Linuxgruven > Thoughts > Linux > Ubuntu Linux

Ubuntu Linux

2007.03.17

I've seen the future of Linux and it's brown.

These days, for both server and desktop, my Linux distribution of choice is Ubuntu Linux.  While I was less than blown-away with the initial release in October of 2004, every release since has improved in subtle but essential ways.  Ubuntu was the first distribution that I felt comfortable installing for a non-techie friend.  He used Breezy (5.10) to replace Windows 98 on an older PC and has been running it ever since and no longer needs to worry about the viruses and spyware that had plagued him before.

In my opinion, Dapper Drake (Ubuntu 6.06) was the defining release of Ubuntu. This version will be patched for three years on the desktop and five years on the server, bringing it in line with corporate Linux offerings like Red Hat Enterprise Linux and SuSE Enterprise Linux.  6.06 is very solid and stable.   I have moved most of the servers that I maintain from Debian Woody to Dapper.  The upgrade, even in complex setups, is quite straightforward if you have experience maintaining a Debian machine.  The benefits are huge: A solid release with relatively current packages that will be maintained until 2011 but has a clean, clear upgrade path at any time along the release cycle.

Ubuntu Linux was founded by Mark Shuttleworth, a South African dot-com millionaire. I've read much of what he's written and think that he's on the right track to bringing Linux to mainstream users.  Mark treats this endeavour as part speculative investment and part philanthropic gesture.  I feel that his deep investment and care in Linux is timed perfectly and is exactly what Linux needed.

Linux isn't Mac OSX, it isn't Windows.  It isn't even Solaris.  Before Ubuntu, Linux distributions started as one or two person off-shoots of Red Hat or Debian and as they grew in popularity, they would diverge and eventually try to compete head-on with other commercial operating systems.  This is fine, but they would do this on the traditional operating systems terms, adding false limitations to sell more expensive versions of basically the same software to customers following a Windows-style product line.  This has left us with Red Hat Workstation, SLED and SLES, but what do these differences really mean to the basics of what Linux actually is?  Nothing.  Take RH Workstation and add Apache or an NFS server and now suddenly you're breaking the license agreement and running something closer to Red Hat Enterprise Linux Server.  Why?  For the addition of a couple of packages.  These artificial limitations have always rubbed me the wrong way.  Linux is fundamentally different than Windows or Mac OSX and should be treated as such.  Simply aping their behaviours frustrates me, as it runs counter to the Free Software roots that Linux was built on.  Enter Ubuntu.  It's as slick as an "enterprise-grade" operating system without the artificial limitations imposed by other Linux distributions.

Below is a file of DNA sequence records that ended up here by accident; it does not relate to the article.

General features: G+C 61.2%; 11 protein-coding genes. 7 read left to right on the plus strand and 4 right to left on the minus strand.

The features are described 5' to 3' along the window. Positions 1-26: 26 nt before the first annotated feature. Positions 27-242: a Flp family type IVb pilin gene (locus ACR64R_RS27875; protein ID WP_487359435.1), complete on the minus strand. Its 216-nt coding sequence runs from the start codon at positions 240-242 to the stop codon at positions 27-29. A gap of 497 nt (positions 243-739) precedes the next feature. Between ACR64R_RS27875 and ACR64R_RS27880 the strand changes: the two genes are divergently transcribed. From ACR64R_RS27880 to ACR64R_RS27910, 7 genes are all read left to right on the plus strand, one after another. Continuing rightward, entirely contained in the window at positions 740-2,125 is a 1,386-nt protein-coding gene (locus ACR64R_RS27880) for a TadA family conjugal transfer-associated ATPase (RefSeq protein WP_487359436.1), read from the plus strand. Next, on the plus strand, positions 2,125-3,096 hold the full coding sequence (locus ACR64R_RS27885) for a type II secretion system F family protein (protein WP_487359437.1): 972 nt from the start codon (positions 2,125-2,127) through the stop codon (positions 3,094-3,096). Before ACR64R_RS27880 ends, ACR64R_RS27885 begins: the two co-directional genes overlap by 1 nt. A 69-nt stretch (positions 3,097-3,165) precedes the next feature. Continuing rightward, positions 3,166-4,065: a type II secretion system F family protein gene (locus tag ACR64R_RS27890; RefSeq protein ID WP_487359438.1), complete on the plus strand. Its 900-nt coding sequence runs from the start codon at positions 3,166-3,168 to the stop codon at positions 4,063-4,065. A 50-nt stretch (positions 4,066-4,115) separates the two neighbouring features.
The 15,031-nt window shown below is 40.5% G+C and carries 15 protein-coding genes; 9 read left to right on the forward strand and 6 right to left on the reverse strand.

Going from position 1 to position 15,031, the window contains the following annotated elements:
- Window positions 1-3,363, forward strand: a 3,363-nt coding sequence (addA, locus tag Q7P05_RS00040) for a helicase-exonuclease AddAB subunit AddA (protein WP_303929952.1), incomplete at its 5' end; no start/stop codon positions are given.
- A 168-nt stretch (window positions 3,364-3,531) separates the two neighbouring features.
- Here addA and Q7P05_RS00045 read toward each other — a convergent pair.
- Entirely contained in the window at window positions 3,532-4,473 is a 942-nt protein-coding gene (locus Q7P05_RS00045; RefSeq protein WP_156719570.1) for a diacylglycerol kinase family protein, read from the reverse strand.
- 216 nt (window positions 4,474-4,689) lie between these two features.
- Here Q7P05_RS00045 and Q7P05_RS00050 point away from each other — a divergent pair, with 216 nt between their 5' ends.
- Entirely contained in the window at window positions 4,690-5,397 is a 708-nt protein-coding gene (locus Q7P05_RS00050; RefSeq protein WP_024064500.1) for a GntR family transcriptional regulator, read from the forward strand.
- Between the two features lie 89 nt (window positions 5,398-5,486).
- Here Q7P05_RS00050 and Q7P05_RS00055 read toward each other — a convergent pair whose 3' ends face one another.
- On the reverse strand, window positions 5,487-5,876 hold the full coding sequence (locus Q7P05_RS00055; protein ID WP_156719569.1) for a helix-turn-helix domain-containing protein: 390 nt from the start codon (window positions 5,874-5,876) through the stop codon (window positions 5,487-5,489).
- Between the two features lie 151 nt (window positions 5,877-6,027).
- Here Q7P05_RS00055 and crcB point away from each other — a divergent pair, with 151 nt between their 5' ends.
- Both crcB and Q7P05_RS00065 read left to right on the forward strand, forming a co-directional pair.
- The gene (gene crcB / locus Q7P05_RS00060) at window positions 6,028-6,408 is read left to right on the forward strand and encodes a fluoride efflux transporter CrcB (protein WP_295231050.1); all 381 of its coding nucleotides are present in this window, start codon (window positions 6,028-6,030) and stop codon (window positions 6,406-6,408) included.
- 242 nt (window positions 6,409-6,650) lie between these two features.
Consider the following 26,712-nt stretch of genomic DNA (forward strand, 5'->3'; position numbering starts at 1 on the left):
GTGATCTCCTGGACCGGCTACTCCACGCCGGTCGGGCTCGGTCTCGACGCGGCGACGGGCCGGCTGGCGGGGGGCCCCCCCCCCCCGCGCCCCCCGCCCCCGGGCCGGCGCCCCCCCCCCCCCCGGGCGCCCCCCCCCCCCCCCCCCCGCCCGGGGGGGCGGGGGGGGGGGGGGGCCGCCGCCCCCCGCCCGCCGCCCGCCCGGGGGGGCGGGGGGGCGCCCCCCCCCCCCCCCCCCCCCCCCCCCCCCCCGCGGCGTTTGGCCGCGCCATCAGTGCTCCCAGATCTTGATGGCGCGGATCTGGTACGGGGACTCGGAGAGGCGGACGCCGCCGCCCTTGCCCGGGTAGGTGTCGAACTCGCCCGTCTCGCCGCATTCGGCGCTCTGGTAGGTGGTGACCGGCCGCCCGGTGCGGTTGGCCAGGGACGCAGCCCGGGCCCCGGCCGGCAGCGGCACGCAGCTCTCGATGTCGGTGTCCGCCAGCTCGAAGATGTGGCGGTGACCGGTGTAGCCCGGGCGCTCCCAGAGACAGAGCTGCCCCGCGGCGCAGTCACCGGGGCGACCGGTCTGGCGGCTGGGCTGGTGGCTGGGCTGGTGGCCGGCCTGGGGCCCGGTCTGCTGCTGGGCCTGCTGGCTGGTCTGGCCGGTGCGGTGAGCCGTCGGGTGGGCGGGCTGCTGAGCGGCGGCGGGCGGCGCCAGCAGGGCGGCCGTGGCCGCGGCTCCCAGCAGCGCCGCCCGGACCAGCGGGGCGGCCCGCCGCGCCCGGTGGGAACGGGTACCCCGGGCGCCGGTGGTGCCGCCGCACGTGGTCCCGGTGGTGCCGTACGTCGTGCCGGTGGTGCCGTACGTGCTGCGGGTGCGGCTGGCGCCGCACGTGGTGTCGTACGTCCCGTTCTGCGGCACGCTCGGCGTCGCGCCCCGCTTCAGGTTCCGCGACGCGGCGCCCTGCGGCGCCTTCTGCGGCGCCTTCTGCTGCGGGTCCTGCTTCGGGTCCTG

Red Hat has Fedora Core, SUSE has OpenSUSE.  Both of these offerings are pure-Open Source "community projects."  According to the companies, they are suitable for hobbyists but business customers are strongly encouraged to buy licenses and follow the same rules that they are used to following with traditional closed-source offerings.  Not so with Ubuntu.  There is no experimental Fedora Core-like release.  Just solid, predictable upgrades with occasional releases designated for Long Term Support.  In my opinion, this gives all of the benefits of an "Enterprise grade" operating system but without the artificial limitations.  Is this sustainable?  Is it profitable?  Perhaps not yet, but Ubuntu has gained major mind-share and market share in an incredibly short amount of time.  At this point, I would even argue that if Cannonical (the company founded by Shuttleworth to back the Ubuntu project) folded, the distribution has enough support and backing to continue on without further financial aid.

I may have cut my teeth on Red Hat Linux ten years ago but when I delved into Debian that was it for me.  People looking to move to Linux keep trying to find a distribution that suits them.  This is one of the joys and frustrations of Linux: There's simply no end of choice.  Until Ubuntu hit the scene in late 2004, I was flipping between Debian and other Debian-derived distributions such as Corel Linux, Storm Linux, Progeny Linux, Xandros, Lindows, and finally Mepis.  Through all of this, I was able to migrate away from each of these to pure Debian if or when I needed to.  This is because all of these distributions were built on Debian's base.  While this is also true of Ubuntu, in my opinion, Ubuntu is Debian done right.  I've been tracking and using it since the beginning and am now confident that in time, it and Red Hat will emerge as the two main Linux distributions of choice.